Recent Updates

Last post
Notes from the biomass will continue at nftb.net. My...
spitshine - 2006-07-16 13:11
Stubborn
OK, you got me. While technically not blogging at the...
spitshine - 2006-07-07 10:55
Greetings from another...
Greetings from another HBS-founder (media-ocean.de)....
freshjive - 2006-06-15 20:06
HBS manifesto will be...
Hi there! I am one of the hard blogging scientsts. We...
020200 - 2006-06-15 18:13
Latter posts - comment...
Things to do when you're not blogging: Taking care...
spitshine - 2006-04-29 18:46

About this blog

About content and author

A few posts of interest

The internet is changing... Powerpoint Karaoke
Quantifying the error...

Link target abbreviations

[de] - Target page is in German
[p] - Paywall - content might not be freely available
[s] - Subscription required
[w] - Wikipedia link
More...

Search

 

Archive

April 2005
Sun
Mon
Tue
Wed
Thu
Fri
Sat
 
 
 
 
 
 1 
 2 
 3 
 4 
 5 
 6 
 7 
 9 
10
11
12
15
16
17
18
20
21
22
23
24
25
26
27
28
29
30
 

Credits

vi knallgrau GmbH

powered by Antville powered by Helma


Creative Commons License

xml version of this page
xml version of this page (summary)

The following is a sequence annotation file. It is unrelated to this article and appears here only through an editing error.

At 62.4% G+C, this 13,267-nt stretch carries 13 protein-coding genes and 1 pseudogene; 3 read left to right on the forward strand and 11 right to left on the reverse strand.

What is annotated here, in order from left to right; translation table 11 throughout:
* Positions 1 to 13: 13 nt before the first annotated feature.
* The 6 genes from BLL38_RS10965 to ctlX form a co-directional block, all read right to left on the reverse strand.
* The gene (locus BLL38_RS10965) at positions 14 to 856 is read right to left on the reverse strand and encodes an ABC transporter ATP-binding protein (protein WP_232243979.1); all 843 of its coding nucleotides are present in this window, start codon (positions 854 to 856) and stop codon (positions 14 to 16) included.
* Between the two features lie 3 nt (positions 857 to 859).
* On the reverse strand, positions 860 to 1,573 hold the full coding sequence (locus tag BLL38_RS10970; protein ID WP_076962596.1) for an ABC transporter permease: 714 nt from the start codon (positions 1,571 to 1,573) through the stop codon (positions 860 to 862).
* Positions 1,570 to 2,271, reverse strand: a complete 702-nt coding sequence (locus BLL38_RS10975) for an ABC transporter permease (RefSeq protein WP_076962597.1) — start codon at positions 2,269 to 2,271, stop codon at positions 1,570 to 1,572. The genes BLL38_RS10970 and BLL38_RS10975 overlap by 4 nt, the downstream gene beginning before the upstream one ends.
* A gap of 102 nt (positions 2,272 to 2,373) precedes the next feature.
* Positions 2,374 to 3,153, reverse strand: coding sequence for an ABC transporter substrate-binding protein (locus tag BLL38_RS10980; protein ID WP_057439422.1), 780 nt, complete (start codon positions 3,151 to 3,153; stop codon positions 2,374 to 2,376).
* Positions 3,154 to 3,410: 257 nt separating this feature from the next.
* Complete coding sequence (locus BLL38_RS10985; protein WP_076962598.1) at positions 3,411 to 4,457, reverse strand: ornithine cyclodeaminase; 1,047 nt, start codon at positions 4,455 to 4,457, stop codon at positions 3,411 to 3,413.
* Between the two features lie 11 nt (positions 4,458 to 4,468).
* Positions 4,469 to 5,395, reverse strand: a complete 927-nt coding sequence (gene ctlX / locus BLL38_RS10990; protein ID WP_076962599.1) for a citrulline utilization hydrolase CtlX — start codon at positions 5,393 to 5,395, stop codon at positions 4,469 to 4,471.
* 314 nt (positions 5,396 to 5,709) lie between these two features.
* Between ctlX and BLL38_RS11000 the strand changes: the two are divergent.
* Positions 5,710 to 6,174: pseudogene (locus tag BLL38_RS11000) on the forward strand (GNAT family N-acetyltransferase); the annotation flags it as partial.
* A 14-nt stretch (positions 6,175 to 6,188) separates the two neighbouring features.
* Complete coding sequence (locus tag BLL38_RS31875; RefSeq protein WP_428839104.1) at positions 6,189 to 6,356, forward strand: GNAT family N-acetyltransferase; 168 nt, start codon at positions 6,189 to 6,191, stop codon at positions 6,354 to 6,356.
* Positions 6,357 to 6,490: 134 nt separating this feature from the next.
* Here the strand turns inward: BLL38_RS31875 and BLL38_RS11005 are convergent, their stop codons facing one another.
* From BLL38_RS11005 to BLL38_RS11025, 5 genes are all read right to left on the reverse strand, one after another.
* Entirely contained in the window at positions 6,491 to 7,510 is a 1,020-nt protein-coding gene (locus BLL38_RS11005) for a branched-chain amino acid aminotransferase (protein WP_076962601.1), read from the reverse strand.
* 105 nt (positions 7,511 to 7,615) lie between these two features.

twoday.net AGB

What's left to do in bioinformatics

Recently, I stumbled across this paper that describes an approach to predict the localization of proteins in yeast.
I was suprised and giggling in my chair, because the whole yeast proteome was screened for its localization by Huh et al. , so why would any body agree to publish such a method. Obviously, the study by Huh et al. fails to get a signal for each and every protein due to experimental reasons. Some proteins are simply not accessible and the authors of the computational study simply fill the gaps.
However, it appears to me that the task feels trivial and wonder what bioinformatics, at least the part that's want to predict biolological properties. So far, no method was really good at predicting the localization from sequence but the task appears simple compared to fold prediction - which has been predicted (by David Baker, if I am not mistaken) to be good once all the folds have been discovered experimentally.

I wonder, whether there will be bioinformatic predictions of real impact. Can you name a few?
Greg Tyrelle - 2005-04-11 06:03

Alternative splicing

One example that I'm familiar with is predicting the extent of alternative splicing based on sequences found in EST databases. The original predictions showed that alternative splicing was more prevalent than previously thought. Many studies since then, both experimental and computational, have confirmed this.

I don't know if this qualifies in the same league as protein fold prediction, but it has had an "impact".

Trackback URL:
http://binf.twoday.net/stories/616695/modTrackback

Elsewhere...

Status

Online for 4585 days
Last update: 2006-07-16 13:11

Blogs
Conferences
Databases
Journals
Meta
Misc.
Papershow
Patents
PPI
Predictions
Publishing
The young PI
Useful tools
Profil
Logout
Subscribe Weblog